So, to kick off this week’s newsletter: AI meets, eh, AI. Amnesty Norway have caused a bit of a kerfuffle by using AI generated images as part of a thread marking two years since the start of a national strike in Colombia. Sam Gregory (of WITNESS) posted a thread in response, which summarises a lot of the concerns, and different approaches. As Sam notes, there is potential in using AI images for advocacy (some of the images are quite striking, real people aren’t being depicted, etc.). It’ll be interesting to see how it plays out, and if AI or AI Norway responds.
Most significantly this week – I think – is that the European Parliament finished a key stage in the drafting the Artificial Intelligence Act, there is still a bit of a way to go, but it is a very significant step.
The Dutch are also back in the news, this time in a Lighthouse reports piece on the use of algorithms in visa applications, and profiling based on nationality, age and gender.
Happy May Day, and thanks to Sarah Zarmsky
Newsletter – 1 May 2023
It’s Time to Protect Yourself From AI Voice Scams, The Atlantic
Conservative British Government Is Seizing the Day on AI While the U.S. Dawdles, Stanford University Human-Centered Artificial Intelligence
Ethnic Profiling, Lighthouse Reports
Self-Driving Cars Must Learn the Language of Cyclists to Keep Roads Safe, University of Glasgow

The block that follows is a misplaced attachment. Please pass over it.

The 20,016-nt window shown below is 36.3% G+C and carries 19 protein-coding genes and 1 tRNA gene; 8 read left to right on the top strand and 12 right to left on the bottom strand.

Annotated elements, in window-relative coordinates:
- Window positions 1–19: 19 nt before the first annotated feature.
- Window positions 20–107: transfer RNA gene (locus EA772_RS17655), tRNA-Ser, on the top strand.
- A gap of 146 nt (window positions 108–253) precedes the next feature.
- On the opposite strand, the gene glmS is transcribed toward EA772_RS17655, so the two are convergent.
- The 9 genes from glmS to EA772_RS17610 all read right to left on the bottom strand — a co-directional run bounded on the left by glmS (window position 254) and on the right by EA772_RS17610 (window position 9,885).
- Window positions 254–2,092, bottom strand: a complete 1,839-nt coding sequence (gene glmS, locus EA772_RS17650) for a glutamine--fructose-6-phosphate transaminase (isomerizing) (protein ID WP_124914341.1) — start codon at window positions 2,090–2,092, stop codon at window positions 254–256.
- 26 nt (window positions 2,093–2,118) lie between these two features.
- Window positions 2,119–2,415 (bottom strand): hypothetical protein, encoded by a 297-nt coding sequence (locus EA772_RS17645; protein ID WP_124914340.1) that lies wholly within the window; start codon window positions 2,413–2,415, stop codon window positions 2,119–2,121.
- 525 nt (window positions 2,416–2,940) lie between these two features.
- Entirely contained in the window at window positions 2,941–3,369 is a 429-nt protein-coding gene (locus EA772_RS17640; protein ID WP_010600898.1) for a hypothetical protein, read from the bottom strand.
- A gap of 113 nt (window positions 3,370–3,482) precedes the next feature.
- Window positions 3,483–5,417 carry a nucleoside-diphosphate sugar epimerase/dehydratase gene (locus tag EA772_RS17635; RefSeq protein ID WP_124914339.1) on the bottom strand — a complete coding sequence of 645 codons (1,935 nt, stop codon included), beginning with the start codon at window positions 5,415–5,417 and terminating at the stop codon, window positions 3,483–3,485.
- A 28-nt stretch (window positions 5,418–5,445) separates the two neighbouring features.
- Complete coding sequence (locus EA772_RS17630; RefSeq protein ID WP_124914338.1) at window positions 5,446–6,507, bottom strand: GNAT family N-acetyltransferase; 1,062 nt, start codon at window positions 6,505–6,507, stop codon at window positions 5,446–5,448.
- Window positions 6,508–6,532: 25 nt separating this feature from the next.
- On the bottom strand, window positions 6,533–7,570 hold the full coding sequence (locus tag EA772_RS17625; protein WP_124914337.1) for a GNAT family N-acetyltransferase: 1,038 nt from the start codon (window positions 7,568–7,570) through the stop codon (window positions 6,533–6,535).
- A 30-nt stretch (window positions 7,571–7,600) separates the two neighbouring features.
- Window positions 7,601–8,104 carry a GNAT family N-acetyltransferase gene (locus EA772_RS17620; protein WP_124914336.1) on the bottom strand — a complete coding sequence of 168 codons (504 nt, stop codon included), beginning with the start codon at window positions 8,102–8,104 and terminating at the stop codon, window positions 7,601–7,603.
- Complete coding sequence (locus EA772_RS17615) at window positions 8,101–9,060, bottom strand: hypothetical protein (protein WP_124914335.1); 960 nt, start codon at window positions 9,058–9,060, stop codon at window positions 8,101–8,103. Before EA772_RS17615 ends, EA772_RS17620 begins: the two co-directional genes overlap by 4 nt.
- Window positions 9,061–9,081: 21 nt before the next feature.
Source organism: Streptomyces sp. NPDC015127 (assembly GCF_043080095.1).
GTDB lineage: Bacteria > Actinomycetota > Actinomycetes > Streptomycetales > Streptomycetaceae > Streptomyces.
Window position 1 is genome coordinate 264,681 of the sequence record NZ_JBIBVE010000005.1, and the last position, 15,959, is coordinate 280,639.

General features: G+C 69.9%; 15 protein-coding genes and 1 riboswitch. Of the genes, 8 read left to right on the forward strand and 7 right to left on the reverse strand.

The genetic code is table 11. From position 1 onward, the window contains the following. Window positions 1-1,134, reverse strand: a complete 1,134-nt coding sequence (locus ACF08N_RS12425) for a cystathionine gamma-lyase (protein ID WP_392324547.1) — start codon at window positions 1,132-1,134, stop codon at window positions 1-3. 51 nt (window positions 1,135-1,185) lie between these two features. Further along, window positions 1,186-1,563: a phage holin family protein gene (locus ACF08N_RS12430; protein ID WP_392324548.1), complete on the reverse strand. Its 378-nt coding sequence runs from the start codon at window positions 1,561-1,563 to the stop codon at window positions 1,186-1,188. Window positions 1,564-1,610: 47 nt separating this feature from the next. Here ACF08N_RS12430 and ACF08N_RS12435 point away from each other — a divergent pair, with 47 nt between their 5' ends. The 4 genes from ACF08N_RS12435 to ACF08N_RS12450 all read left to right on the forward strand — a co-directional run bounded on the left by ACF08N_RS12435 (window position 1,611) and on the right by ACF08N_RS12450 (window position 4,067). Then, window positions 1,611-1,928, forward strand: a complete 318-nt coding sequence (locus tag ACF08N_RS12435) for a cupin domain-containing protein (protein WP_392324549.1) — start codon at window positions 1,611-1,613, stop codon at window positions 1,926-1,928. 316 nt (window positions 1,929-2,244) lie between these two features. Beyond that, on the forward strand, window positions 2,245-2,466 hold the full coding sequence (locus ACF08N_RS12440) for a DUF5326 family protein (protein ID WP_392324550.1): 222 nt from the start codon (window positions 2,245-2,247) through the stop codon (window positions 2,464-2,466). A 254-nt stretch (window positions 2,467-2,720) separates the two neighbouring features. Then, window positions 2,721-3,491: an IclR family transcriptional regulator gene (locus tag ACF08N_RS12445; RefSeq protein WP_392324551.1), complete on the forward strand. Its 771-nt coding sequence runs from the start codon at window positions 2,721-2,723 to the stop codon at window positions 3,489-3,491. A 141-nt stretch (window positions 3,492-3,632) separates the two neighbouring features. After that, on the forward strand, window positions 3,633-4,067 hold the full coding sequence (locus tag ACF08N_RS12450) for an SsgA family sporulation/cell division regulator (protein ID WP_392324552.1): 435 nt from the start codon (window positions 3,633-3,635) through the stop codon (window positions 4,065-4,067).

The Case for Big Action to Regulate Artificial Intelligence, The Information
How can we build human values into AI?, Deep Mind
A Cambridge Analytica-style scandal for AI is coming, MIT Technology Review
A.I. Is Getting Better at Mind-Reading, The New York Times
Generative AI is forcing people to rethink what it means to be authentic, The Conversation
Behind the Buzz of Artificial Intelligence, Human Rights Watch
Here’s how the data we feed AI determines the results, The Register
Robots run the show as Swiss radio tests AI voices for a day, The Washington Post
Could AI Save the Amazon Rainforest?, The Guardian
ChatGPT and law exams, EJIL: TALK!
*Disclaimer: The selected articles and chapters were not evaluated for their research methods and do not necessarily reflect the views of the AI & Human Rights Blog
Artificial Intelligence, Decision Making and International Law, Matilda Arvidsson and Gregor Noll, Nordic Journal of International Law
The complications of regulating AI, Marketplace Tech
Lauren Kahn on Responsible Military Use of Artificial Intelligence and Autonomy, Centre for the Governance of AI
The Ballad of ‘Deepfake Drake’, The New York Times